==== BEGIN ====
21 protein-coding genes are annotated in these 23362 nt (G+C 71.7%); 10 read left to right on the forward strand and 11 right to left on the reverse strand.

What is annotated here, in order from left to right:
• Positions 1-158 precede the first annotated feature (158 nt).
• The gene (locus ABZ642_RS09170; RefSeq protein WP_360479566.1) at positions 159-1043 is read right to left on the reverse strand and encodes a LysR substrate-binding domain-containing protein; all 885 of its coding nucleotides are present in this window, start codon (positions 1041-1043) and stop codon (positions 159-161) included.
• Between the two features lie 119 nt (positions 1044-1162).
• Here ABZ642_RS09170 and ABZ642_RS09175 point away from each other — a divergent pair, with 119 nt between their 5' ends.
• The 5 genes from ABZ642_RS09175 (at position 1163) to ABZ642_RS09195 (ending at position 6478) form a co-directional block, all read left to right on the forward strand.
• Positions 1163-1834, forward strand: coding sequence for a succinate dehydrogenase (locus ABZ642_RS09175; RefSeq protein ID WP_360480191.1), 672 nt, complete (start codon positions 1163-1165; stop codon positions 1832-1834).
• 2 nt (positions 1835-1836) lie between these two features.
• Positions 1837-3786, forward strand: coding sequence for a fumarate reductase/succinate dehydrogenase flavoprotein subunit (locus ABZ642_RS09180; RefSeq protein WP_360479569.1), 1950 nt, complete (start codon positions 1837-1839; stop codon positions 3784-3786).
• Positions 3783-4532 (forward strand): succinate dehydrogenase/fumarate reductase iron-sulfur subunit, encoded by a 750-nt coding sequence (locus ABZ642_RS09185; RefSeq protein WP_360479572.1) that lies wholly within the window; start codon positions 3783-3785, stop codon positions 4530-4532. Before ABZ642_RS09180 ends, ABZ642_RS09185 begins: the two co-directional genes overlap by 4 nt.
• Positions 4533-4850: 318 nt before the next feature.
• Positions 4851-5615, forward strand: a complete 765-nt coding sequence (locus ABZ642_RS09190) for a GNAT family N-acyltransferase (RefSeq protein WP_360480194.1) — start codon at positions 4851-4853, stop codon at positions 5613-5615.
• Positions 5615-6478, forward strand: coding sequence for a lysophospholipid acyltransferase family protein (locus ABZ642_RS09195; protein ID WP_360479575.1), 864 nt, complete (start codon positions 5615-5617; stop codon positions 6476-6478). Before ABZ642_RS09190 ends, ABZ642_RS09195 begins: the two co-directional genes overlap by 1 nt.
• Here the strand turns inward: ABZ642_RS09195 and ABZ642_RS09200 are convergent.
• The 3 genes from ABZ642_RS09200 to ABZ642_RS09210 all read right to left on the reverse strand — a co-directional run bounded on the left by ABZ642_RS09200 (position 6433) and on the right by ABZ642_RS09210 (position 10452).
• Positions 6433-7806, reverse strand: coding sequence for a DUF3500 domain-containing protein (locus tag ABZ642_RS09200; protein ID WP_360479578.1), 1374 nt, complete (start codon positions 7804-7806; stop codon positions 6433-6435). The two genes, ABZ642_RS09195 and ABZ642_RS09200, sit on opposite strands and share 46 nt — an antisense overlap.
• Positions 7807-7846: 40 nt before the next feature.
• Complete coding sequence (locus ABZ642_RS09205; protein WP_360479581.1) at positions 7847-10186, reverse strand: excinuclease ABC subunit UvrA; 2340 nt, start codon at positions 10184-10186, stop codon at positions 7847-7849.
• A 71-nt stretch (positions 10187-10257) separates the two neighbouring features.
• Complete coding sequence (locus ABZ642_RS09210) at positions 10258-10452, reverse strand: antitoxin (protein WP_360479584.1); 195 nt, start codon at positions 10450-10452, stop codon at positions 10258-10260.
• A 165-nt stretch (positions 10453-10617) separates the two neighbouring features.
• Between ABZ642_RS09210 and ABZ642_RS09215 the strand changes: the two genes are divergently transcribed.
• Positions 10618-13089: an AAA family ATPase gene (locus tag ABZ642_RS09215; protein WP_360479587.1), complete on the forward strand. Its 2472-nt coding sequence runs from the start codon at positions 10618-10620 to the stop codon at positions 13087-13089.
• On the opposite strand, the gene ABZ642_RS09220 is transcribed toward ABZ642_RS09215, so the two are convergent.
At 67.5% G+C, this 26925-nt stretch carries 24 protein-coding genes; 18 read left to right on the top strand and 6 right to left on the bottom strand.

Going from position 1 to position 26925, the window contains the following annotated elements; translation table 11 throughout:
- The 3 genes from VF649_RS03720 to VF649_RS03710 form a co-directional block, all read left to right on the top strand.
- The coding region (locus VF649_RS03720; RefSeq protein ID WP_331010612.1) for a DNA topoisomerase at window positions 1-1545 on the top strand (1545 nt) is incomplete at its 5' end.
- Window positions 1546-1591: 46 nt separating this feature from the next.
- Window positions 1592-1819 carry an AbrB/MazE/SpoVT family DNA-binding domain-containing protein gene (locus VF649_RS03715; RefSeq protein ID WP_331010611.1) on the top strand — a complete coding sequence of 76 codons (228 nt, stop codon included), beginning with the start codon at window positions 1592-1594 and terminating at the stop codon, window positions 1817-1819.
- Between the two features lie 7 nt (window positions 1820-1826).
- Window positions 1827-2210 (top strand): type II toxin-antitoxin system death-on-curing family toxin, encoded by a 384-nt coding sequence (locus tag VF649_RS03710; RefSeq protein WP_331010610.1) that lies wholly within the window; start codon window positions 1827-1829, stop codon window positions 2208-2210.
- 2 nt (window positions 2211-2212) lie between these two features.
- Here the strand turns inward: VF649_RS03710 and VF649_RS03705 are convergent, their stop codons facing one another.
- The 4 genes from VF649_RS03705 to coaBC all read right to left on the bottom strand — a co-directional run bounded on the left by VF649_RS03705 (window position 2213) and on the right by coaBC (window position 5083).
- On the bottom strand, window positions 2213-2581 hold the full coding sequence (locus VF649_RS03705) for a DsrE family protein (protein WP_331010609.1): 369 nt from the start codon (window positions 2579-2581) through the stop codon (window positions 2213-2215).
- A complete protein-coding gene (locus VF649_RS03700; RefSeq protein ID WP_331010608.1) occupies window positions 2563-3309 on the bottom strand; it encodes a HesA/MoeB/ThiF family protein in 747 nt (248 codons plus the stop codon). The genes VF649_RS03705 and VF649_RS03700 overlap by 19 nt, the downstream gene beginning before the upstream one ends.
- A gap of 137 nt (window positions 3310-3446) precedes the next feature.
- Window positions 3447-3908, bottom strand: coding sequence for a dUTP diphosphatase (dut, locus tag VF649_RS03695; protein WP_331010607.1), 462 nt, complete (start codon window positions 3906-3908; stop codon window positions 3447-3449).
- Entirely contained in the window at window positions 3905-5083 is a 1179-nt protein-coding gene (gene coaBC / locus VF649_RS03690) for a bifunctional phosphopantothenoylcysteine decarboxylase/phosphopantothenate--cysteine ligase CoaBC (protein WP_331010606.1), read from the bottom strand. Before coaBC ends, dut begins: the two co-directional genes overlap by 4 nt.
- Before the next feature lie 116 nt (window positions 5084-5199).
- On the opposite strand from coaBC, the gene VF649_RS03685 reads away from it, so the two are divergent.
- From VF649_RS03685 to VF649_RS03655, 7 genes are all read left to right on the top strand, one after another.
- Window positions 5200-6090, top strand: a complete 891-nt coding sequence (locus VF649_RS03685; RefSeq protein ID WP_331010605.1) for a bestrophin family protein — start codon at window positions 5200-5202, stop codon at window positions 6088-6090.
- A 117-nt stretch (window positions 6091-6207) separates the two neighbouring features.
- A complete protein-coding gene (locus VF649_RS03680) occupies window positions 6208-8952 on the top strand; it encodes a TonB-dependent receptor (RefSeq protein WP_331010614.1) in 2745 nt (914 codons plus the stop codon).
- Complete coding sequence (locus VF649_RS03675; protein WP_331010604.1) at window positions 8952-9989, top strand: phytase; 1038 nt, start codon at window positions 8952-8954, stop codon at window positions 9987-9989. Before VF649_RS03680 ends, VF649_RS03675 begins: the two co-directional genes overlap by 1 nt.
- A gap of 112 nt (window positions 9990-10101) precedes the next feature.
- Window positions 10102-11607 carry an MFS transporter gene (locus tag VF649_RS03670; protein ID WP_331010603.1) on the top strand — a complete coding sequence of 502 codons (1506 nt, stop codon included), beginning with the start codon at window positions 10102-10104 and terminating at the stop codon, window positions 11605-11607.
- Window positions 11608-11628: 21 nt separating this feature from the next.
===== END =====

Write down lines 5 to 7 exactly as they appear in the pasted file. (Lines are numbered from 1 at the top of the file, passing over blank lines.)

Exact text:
• Between the two features lie 119 nt (positions 1044-1162).
• Here ABZ642_RS09170 and ABZ642_RS09175 point away from each other — a divergent pair, with 119 nt between their 5' ends.
• The 5 genes from ABZ642_RS09175 (at position 1163) to ABZ642_RS09195 (ending at position 6478) form a co-directional block, all read left to right on the forward strand.